In our previous series, Paying for Coffee: It’s Complicated, we talked about the various factors that underpin how we as a sourcing company buy coffee, as well as how to discuss it. While that series looked at the larger picture and laid crucial groundwork for the discussion, this is something we feel we—and the industry at large—need to go deeper on. This series will take a closer look at the details that underpin how we buy coffee in our major supply chains, each of which is unique.
Miramar and Red Fox
Guadalupe Miramar is where it all started for us: our sourcing in Mexico began here. One thing that’s special about this relationship is that it’s not one relationship with a cooperative or person, it’s with the whole community as individuals and families. There are other buyers who work in the region now, but our relationships and consistency have allowed us to maintain the trust we worked to build over the years in an area where many were jaded by past experiences with exploitative buyers and corrupt associations.
Miramar is very different from other associations we’ve written about in previous Paying for Coffee pieces. An informal group of 15 to 20 farmers, we’ve worked with many of them for a few years through a different organization, but this past growing season they formed a new loose association around organizer Cecilio Perez Vasquez. Mexico Sourcing and Sales Lead Adam McClellan first met Cecilio in 2013 when he was acting president of another association in the region. They kept in touch and Adam continued visiting every year, so we were excited to deepen our sourcing in the communities of the Mixteca and Santa Maria Yucuhiti when Miramar formed.
We’ve focused the Paying for Coffee series on a diverse array of our Latin American supply chains to illustrate how support and deep sourcing look different from place to place and group to group. Miramar is the newest association we’re writing about this way, and it’s also the least formal. Whereas other pieces have focused on the community support different organizations provide (and our role in that), the role Miramar plays as an organization is intrinsically different at this stage. That makes them a perfect place to look deeper at not just what we pay, but how we buy in Oaxaca—the location of our new HQ and a place where we see our future.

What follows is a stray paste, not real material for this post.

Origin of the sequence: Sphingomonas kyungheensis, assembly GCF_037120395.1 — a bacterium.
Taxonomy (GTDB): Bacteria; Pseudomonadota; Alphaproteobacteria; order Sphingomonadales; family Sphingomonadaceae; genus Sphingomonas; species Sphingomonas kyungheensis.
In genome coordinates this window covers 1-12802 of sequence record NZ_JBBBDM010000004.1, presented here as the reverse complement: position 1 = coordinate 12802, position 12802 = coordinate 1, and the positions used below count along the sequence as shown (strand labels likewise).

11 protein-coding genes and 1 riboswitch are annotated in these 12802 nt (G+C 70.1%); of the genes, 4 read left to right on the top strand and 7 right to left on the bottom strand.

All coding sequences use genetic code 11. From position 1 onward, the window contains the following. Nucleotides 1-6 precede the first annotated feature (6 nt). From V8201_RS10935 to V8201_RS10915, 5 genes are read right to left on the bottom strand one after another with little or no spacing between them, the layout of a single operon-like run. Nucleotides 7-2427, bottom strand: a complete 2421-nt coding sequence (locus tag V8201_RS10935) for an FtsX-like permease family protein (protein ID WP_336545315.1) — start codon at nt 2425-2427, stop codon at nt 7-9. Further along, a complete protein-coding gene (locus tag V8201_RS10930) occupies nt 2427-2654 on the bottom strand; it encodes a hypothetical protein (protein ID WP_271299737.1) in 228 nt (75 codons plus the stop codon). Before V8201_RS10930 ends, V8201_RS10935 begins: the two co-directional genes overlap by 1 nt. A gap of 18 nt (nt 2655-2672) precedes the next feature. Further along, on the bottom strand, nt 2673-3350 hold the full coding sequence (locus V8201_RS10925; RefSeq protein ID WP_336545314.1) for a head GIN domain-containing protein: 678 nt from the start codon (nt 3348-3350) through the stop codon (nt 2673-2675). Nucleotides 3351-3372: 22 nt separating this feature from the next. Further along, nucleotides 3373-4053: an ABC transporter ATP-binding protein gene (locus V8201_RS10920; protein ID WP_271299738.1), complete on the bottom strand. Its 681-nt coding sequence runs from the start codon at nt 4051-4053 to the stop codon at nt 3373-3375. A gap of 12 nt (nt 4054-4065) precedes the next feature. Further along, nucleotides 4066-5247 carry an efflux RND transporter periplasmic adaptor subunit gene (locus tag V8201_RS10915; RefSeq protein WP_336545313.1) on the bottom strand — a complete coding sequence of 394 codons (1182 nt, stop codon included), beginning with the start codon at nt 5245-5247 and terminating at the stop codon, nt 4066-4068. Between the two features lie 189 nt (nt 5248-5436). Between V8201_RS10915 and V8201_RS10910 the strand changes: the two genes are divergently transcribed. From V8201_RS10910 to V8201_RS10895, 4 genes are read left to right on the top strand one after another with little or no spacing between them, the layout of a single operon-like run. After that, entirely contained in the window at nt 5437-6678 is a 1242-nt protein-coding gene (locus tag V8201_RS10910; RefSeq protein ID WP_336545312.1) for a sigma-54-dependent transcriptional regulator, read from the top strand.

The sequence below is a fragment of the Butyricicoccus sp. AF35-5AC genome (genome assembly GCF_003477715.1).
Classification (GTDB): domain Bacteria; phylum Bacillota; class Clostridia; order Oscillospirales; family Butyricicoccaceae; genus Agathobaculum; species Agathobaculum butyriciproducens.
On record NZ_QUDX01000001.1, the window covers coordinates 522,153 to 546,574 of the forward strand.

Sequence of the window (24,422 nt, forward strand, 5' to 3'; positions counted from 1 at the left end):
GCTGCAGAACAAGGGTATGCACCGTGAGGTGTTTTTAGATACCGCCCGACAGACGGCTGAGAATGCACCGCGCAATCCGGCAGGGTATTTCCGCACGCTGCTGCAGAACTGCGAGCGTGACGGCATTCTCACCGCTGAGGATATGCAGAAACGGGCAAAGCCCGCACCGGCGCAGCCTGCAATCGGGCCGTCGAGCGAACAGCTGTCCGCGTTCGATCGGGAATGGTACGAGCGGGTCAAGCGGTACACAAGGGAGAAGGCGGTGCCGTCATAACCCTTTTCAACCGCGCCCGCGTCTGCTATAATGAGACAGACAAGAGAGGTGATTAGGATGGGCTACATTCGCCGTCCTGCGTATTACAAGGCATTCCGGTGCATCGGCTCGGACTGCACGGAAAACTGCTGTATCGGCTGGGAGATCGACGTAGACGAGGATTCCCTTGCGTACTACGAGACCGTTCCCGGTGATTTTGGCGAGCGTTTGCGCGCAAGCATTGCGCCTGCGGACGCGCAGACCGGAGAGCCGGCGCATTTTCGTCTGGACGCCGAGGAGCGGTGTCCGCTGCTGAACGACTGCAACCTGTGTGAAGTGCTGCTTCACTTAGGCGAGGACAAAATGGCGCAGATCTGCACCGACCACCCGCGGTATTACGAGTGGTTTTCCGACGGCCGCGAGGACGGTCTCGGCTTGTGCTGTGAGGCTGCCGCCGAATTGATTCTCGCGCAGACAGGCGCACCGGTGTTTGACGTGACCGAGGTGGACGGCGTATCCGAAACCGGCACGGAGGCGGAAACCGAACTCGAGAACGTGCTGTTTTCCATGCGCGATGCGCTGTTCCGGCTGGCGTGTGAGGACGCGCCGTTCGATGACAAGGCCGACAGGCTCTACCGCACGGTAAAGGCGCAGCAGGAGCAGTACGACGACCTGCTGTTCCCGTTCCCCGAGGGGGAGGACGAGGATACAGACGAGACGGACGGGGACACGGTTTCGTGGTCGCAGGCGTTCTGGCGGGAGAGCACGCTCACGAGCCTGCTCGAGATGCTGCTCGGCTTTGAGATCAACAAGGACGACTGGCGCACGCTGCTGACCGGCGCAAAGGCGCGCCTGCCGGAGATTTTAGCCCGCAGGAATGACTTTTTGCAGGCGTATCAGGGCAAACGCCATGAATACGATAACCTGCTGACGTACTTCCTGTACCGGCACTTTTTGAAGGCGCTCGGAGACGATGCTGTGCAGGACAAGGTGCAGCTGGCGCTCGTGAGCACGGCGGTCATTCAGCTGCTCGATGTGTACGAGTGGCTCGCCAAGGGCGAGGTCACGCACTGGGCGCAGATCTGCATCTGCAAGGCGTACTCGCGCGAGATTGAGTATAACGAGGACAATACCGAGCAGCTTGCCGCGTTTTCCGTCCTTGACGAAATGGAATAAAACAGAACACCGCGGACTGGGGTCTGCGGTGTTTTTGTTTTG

Geographically, Guadalupe Miramar is within the Santa Maria Yucuhiti municipality and sits high up on a south/western facing mountain slope. The town is at 1600 masl and farms are located above the town up to 1900 masl and below down to 1100 masl. The coffee we buy is from 1400 masl and above. Miramar is located within the Mixteca zone in the mountainous west of the state of Oaxaca. Mixteca is the name of both the primary indigenous group and the local primary language in Miramar and surrounding communities in Yucuhiti.
What We Pay
While the numbers of what we pay only make up a small piece of the larger sourcing puzzle, they’re still an essential component. As discussed in other Paying for Coffee pieces, the core of our sourcing strategy is setting clear, consistent standards for quality and pricing while creating price structures that incentivize quality production but never punish the more general quality tiers. Prices are a) never, ever connected to the C market price in any way, and b) they are very high to incentivize both quality production and sale to Red Fox over another potential buyer. We want producers who work with us to be able to produce great coffee and thrive from the relationship, and that’s what underpins our pricing.
In the case of Miramar, we’re working with a lot of people who would generally otherwise be selling to coyotes, buyers who collect bulk coffee in parchment for a flat lower price rather than pricing based on quality (they then then sell it to exporters). Coffees we don’t buy either flow into this market or, more rarely, stay in country to be roasted, sold, and consumed locally, a market that continues to grow and provide more stability for farmers.
The farmgate and FOB prices we pay to Miramar, as well as the local price farmers would have received from coyotes, are below.
As discussed in prior Paying for Coffee pieces, we then price in the costs of import, warehousing, and the sales process. Since we typically take full ownership of the coffees and sell them out of the third-party warehouses we carry our coffee in, rather than shipping them directly to a storage facility of a customer’s choosing, we price the coffee ex-warehouse, meaning the price as it comes out of the warehouse.
As part of that equation, we assume full risk for the coffees we buy, committing to their quality and honoring that commitment even if delivered quality is lower than expected. Because we do actually buy the coffees, store them, and sell them rather than simply coordinating sales between customers and vendors, we have to price in the potentially unpredictable costs of third-party warehousing (for instance, if a particular coffee doesn’t sell promptly, we will pay to carry it in the warehouse until it does sell). While that is both a risk and a cost, it’s well worth it in order to be able to support producers and smaller customers at a higher level, buying and selling in quantities that wouldn’t be possible if we didn’t make that commitment. We assume this risk in order to add value to the supply chain, expedite logistics, and strengthen producer relationships.